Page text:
To paraphrase Roger Ebert, Juzo Itami's 1985 Japanese comedy Tampopo seems to exist outside of traditional categories. It's a movie I remember enjoying a lot when I rented it in high school, with its oddball exploration of fo...
Heathers TV pilot photo
Heathers TV pilot

A Heathers TV pilot has been ordered by TV Land--yes, that Heathers


This is so very
Sep 09
// Hubert Vigilla
Heathers starring Winona Ryder and Christian Slater is one of the great cult movies of the 1980s. It's a pitch black dive into the worst aspects of high school and its clique mentality. Heathers was adapted into a s...
Shanghai Noon 3 photo
Shanghai Noon 3

Jackie Chan & Owen Wilson reteam for Shanghai Noon sequel by Napoleon Dynamite director


GOSH!
Sep 06
// Hubert Vigilla
In unexpected news, Jackie Chan and Owen Wilson are in talks to star in a second sequel to their 2000 western buddy comedy Shanghai Noon. The film will be directed by Jared Hess, best known for Napoleon Dynamite and Nacho Lib...
AMC honors Gene Wilder photo
AMC honors Gene Wilder

AMC theaters showing Willy Wonka and Blazing Saddles Labor Day weekend to honor Gene Wilder


It's twue, it's twue!
Sep 02
// Hubert Vigilla
When Gene Wilder died earlier this week, there was a massive outpouring of love for the man, which is a testament to the work he did and the impact he had on so many lives. To honor the late Wilder, AMC theaters is bringing t...
Mascots trailer photo
Mascots trailer

Watch the trailer for Mascots, Christopher Guest's new mockumentary film on Netflix


Hope they don't play "Cotton Eye Joe"
Sep 01
// Hubert Vigilla
Christopher Guest knows his way around mockumentaries. One of the co-stars of the influential mock-doc This Is Spinal Tap, Guest would eventually direct, co-star, and co-write three modern mockumentary classics with Euge...
#Ash4President photo
#Ash4President

Vote for Bruce Campbell in these Ash vs Evil Dead campaign ads #Ash4President


Make America Groovy Again
Aug 29
// Hubert Vigilla
Billy West's #MakeAmericaBrannigan shenanigans have been a fine way to explore the absurdity of this year's presidential race. Yet we have another candidate who promises to Make America Groovy Again. That man is Ash Williams ...
Documentary Now! 2 photo
Documentary Now! 2

Watch the season 2 trailer for IFC's Documentary Now! starring Fred Armisen and Bill Hader


Jiro, Talking Heads, Maysles, and more
Aug 28
// Hubert Vigilla
Fred Armisen, Bill Hader, and Seth Meyers' Documentary Now! is a loving in-joke of a show for fans of non-fiction film. The first season of the IFC show spoofed seminal documentaries like Errol Morris' The Thin Blue Line, the...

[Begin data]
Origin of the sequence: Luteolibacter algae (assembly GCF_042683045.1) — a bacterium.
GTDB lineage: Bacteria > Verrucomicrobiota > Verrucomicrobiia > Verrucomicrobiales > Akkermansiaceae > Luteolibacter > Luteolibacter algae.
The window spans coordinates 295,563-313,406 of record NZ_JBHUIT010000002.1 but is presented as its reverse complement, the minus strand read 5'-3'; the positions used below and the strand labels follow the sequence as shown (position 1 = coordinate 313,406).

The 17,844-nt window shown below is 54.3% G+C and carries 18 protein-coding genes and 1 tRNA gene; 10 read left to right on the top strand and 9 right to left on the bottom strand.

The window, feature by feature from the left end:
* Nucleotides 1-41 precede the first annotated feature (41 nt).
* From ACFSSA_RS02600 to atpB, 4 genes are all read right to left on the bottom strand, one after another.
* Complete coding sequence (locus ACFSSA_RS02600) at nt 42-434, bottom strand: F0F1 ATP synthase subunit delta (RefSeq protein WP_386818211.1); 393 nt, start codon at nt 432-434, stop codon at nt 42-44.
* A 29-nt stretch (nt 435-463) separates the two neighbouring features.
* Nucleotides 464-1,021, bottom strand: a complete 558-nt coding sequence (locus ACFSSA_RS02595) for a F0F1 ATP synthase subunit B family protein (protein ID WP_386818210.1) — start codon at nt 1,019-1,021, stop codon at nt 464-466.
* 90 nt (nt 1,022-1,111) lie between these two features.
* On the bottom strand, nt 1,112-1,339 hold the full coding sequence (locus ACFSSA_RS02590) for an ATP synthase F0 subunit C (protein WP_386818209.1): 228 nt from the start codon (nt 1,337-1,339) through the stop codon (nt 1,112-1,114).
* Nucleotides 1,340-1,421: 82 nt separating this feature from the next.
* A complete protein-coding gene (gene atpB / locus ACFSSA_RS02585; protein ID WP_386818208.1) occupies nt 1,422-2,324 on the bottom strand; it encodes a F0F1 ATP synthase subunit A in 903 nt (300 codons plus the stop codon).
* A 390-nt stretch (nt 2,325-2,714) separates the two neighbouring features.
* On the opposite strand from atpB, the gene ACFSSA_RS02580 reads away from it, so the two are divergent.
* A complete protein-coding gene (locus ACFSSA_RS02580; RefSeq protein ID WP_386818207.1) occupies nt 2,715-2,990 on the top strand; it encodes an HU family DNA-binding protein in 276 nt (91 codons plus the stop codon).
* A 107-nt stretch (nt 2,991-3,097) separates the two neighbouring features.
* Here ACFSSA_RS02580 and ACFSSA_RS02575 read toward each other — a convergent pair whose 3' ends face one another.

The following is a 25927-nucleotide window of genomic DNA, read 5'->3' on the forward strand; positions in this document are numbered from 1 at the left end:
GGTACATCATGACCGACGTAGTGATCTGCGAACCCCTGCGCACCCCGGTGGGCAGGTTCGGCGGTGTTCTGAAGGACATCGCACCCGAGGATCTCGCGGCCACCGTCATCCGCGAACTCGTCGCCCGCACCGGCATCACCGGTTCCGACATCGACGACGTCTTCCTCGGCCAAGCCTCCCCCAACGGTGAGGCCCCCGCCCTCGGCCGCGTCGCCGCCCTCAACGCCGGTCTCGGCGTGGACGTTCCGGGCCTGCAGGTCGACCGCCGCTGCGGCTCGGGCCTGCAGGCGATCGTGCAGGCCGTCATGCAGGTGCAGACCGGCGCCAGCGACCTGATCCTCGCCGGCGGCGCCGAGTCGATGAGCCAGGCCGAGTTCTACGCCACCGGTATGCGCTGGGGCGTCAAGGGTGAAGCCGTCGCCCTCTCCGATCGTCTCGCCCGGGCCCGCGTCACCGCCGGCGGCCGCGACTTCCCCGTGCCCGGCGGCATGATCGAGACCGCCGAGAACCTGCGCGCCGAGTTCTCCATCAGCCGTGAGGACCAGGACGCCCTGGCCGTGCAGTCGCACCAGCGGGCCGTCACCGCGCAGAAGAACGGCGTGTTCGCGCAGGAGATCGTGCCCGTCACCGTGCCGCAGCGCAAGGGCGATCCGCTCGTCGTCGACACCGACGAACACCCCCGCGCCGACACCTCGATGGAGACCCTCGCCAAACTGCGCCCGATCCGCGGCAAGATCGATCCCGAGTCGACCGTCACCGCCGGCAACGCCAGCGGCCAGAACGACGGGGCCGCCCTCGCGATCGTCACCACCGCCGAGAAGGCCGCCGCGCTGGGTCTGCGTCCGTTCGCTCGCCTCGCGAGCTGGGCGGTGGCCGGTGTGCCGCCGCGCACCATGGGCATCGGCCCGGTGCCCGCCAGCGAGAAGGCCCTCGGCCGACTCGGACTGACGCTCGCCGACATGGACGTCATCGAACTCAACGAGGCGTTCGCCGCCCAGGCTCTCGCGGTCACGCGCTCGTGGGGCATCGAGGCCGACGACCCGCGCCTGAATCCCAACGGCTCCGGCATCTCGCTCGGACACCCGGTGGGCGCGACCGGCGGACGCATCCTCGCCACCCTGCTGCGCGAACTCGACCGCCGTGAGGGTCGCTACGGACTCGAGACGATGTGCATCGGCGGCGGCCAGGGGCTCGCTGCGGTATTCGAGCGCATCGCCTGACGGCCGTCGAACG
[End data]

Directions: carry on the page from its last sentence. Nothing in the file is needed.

Holmes & Watson photo
Holmes & Watson

Will Ferrell and John C. Reilly join forces again for Holmes & Watson


Funny people getting together is good
Aug 17
// Matthew Razak
When Will Ferrell and John C. Reilly make a movie together it usually turns out pretty damn hilarious. Step Brothers wasn't a big hit, but it's garnered a solid cult following, and now the pair are looking to follow it u...
Screenings photo
Screenings

See War Dogs early and free


Washington DC and Baltimore screenings
Aug 13
// Matthew Razak
War Dogs might look ridiculous, but with Miles Teller and Jonah Hill leading you know there's probably something a bit more too it. Gun running movies are always interesting anyway (see Lord of War). So you should grab some free passes to a DC or Baltimore screening. Just click the links below. Remember to get there early so you know you've got a seat and come back and tell us what you thought!

Review: Sausage Party

Aug 13 // Rick Lash
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Do I want to start eating dirt? Perhaps, as an individual who already entertains questions on whether or not I’m morally comfortable (in spite of a true appreciation for) eating meat, I should have more deeply considere...

Ghostbusters photo
Ghostbusters

Ghosbusters less likely to get a sequel after loss at box office


Are you happy now, Internet?
Aug 10
// Matthew Razak
After much gnashing of teeth and unwarranted anger Ghostbusters came out and was actually quite enjoyable. It didn't really blow the box office away, however, as THR is reporting that the movie is heading for a $70 milli...
Bad Santa 2 photo
Bad Santa 2

This Red Band trailer for Bad Santa 2 is pretty bad


Aug 09
// Nick Valdez
I wasn't a fan of Bad Santa all those years ago, and to this day I still don't understand the appeal. It grew such a cult following that a sequel has been in the works for years, but despite efforts to stop it, Bad Santa...
TV Comedy photo
TV Comedy

New Girl and Brooklyn 99 are doing a crossover


I may not live through this
Aug 08
// Matthew Razak
New Girl and Brooklyn 99 might be the funniest shows on television right now. After a brilliant resurgence in New Girl's fourth season and continued awesomeness throughout Brooklyn 99 it is pretty much impossib...
Bad Santa 2 photo
Bad Santa 2

Bad Santa 2 gets first images featuring Billy Bob Thorton


Still seems useless
Aug 02
// Matthew Razak
 There's a long list of movie sequels coming out that I just don't think we need, but somewhere at the top of it is Bad Santa 2. The original was such a unique, dark and interesting comedy that came out of nowhere that I...
Beetlejuice 2 photo
Beetlejuice 2

Michael Keaton pretty sure Beetlejuice 2 isn't happening


Another rumored sequel bites the dust
Jul 28
// Matthew Razak
No matter how many times you repeat the word Beetlejuice it appears the ghost with the most is most likely not going to appear. Though rumors (bordering on confirmations) have been constantly swirling about a sequel Michael K...